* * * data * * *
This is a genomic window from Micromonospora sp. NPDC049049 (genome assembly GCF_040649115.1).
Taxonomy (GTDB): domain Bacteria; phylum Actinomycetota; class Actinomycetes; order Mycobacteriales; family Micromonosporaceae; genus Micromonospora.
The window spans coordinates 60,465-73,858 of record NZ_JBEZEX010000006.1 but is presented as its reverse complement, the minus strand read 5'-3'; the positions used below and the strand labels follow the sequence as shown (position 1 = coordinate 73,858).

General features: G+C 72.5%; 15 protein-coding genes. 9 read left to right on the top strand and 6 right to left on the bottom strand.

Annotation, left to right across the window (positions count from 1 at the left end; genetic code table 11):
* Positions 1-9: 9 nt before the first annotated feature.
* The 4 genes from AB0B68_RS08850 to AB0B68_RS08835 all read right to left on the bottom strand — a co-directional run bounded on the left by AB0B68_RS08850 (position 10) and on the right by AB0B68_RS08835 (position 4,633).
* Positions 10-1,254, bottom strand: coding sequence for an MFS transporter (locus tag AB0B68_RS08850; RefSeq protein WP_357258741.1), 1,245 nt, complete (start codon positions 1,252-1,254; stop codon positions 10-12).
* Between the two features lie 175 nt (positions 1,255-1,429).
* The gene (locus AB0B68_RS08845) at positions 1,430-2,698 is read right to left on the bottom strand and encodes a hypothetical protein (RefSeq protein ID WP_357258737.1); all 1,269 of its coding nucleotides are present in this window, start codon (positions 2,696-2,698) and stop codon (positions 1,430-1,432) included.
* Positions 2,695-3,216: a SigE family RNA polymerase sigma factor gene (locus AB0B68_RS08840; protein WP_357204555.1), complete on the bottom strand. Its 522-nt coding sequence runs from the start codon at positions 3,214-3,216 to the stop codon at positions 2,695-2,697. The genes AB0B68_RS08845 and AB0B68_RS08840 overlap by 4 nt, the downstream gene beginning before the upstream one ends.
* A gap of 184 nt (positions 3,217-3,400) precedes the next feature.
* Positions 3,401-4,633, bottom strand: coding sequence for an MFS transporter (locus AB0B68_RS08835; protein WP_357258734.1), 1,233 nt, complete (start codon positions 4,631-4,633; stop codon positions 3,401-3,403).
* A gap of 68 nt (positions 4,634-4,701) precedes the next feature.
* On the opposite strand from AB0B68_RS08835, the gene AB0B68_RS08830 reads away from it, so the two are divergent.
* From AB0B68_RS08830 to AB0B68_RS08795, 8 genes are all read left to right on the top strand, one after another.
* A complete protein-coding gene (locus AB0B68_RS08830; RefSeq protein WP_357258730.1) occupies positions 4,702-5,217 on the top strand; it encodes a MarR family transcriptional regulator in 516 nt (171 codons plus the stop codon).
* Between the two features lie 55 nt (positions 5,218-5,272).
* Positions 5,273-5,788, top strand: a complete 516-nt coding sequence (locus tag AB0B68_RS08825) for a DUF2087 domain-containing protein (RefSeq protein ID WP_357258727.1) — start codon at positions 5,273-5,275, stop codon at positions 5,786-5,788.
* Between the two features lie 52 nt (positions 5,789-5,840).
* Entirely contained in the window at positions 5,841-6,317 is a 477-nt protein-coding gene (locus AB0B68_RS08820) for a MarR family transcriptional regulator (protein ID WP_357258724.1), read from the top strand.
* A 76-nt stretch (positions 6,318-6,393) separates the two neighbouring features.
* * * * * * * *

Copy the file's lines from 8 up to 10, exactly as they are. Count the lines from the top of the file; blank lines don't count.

* Positions 10-1,254, bottom strand: coding sequence for an MFS transporter (locus tag AB0B68_RS08850; RefSeq protein WP_357258741.1), 1,245 nt, complete (start codon positions 1,252-1,254; stop codon positions 10-12).
* Between the two features lie 175 nt (positions 1,255-1,429).
* The gene (locus AB0B68_RS08845) at positions 1,430-2,698 is read right to left on the bottom strand and encodes a hypothetical protein (RefSeq protein ID WP_357258737.1); all 1,269 of its coding nucleotides are present in this window, start codon (positions 2,696-2,698) and stop codon (positions 1,430-1,432) included.